An updated review of the Fujifilm X-E2
Since writing a review, of sorts, of my first impressions of the new X-E2, I have had a chance to shoot extensively with the camera. In many situations and with every XF lens, except the 23mm and 27mm lenses. This experience has solidified my first impressions and further impressed me with this camera, but also with what Fujifilm has been doing with the X-camera family.
For work, I have been using the X-E2 in a number of ways and with both zooms and two or three primes. Relying more and more on the OOC JPEGs, means that I have to get my exposure and white balance settings right before I shoot a job. That is one of the reasons I appreciate having two Fn buttons now. With the X-E2, I have one Fn button set up for WB and the other set up for multiple exposures. So, one is for work and the other is for play!
Another feature that let’s me reliably shoot JPEGs for work now is the exposure preview. Since I was shooting without flash for all of these events, I kept the preview exposure in manual mode turned on. Switch to spot metering and I had a very good idea of what my final image would look like. If the image looks over exposed, then I meter off of a brighter area. Under exposed, then I meter off a darker area. The result is out-of-camera files that require very little post processing, which means faster delivery to my client and less time spent on the computer.
As always, I mostly use manual focus with the great Fujifilm focus aids. Primarily I use focus peaking and zoom in to fine tune. However, the AF is very accurate, and fast, which means that I have also been using it quite a bit. In my non-work life, the AF on the X-E2 has worked incredibly well on fast moving toddlers, sports, speeding boats and distant planes (in case you have that need).
Due to the types of events I shoot, I often use continuous shooting mode. The new processor makes this a world of difference from the X-Pro 1. In fact, it feels a bit too quick at times, as I only want a sequence of two or three at a time (no complaints, though). I am learning to adjust my shutter release pressure to reduce the number of frames I shoot like this with the X-E2. And I love that the numbering sequence and the image review has been changed to make it the same as when shooting single images. It may seem like a small thing, but it is one of those changes I have asked for since I first picked up the X-Pro 1.
Auto ISO has also been an issue for me with the XP1. The X-100(s) has always had a good implementation of this feature, but on the XP1 it was inadequate. Well, the X-E2 has the best implementation of Auto ISO of any camera I have ever used. Period. The range of minimum shutter speeds is very generous, which makes it work for a wide variety of shooting situations.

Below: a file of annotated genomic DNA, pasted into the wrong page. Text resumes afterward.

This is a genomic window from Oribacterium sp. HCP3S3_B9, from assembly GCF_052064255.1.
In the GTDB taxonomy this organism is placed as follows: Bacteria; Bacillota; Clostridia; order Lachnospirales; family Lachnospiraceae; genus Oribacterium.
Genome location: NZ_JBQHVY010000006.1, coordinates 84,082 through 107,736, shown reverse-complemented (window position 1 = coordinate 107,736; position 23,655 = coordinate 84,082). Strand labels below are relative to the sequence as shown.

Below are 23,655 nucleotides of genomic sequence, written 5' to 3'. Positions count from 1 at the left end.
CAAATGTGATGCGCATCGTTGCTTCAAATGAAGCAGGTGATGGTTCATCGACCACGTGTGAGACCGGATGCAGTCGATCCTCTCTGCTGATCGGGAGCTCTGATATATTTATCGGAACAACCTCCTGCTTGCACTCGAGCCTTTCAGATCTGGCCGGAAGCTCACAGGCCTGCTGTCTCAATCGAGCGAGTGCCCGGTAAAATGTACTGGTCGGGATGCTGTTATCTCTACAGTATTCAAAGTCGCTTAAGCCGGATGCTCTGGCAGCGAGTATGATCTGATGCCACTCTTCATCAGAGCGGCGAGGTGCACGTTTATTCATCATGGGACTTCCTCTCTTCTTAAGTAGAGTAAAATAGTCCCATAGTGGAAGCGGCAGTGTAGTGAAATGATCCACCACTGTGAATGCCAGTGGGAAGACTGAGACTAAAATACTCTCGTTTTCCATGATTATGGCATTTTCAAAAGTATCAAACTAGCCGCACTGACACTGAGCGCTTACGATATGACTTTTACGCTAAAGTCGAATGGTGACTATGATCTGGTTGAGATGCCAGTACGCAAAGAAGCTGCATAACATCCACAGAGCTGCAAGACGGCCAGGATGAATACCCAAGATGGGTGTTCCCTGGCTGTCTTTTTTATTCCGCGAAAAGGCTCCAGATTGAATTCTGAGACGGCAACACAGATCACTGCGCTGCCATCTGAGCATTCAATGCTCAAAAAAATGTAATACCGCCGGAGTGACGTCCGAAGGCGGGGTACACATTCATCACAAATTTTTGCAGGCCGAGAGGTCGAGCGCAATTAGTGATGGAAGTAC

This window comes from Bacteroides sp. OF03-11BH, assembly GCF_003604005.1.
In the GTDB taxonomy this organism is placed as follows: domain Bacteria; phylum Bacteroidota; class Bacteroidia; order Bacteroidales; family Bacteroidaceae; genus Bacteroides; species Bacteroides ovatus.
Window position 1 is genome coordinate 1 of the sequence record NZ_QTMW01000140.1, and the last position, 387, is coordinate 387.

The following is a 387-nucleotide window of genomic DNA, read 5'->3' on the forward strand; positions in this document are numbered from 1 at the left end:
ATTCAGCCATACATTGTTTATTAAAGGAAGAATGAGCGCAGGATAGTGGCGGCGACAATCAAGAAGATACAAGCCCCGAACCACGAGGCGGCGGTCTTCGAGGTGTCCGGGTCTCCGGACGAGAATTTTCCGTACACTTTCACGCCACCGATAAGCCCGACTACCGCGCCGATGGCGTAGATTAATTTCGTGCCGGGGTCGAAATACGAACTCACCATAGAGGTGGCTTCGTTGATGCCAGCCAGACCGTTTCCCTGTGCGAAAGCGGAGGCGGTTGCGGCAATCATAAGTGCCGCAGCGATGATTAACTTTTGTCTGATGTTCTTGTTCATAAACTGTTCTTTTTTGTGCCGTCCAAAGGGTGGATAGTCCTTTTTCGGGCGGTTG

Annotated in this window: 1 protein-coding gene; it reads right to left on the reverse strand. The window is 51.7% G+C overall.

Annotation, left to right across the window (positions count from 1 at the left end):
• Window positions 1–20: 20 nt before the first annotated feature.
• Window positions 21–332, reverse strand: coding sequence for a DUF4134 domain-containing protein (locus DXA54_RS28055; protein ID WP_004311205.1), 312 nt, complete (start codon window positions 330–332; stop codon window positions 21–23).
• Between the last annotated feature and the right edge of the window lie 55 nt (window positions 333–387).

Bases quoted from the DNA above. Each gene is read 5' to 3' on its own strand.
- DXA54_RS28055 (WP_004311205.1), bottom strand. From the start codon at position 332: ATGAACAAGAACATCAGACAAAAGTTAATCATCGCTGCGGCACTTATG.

It seems odd to relegate the mention of image quality for an X-camera so far down in a review. Well, it is always worth mentioning, because the bottom line for many photographers is image quality and the X-E2 does not disappoint. A nice bonus is that Lightroom has a release candidate beta of 5.3 available with support for X-E2 RAF files. Yay!
For all of the pleasure I have had in using the X-E2, there is one problem with the camera. I have been working around this problem, but I’m not happy to have to do that. The problem is the removal of the View button (replaced by the Q button). I know that Fuji has heard from a number of photographers about this and the hope is that they will offer a solution in a future firmware update. It can’t happen fast enough in my opinion.
Having the X-E2 means that I can work with two interchangeable lens bodies at the same time. I can use the XF18-55mm zoom on the X-E2 and the XF55-200mm zoom on the XP1. Or, I can use a couple of different focal length focal length primes on the two bodies, depending upon the circumstances. This is the scenario that I envisioned when the X-Pro 1 first hit the market. I am really happy to be in that position now.
It has been really exciting to work with the new X-E2. However, I am nearly as excited to have the new firmware for the X-Pro 1 which will implement nearly all of the features mentioned above on that older body. The updates to firmware for older equipment means that with each new firmware download, you have a virtually new camera. It doesn’t hurt brand loyalty either.
Just a thought:
The more proficient you are with the technical aspects of photography, the less important they become. More important is knowing when to press the shutter.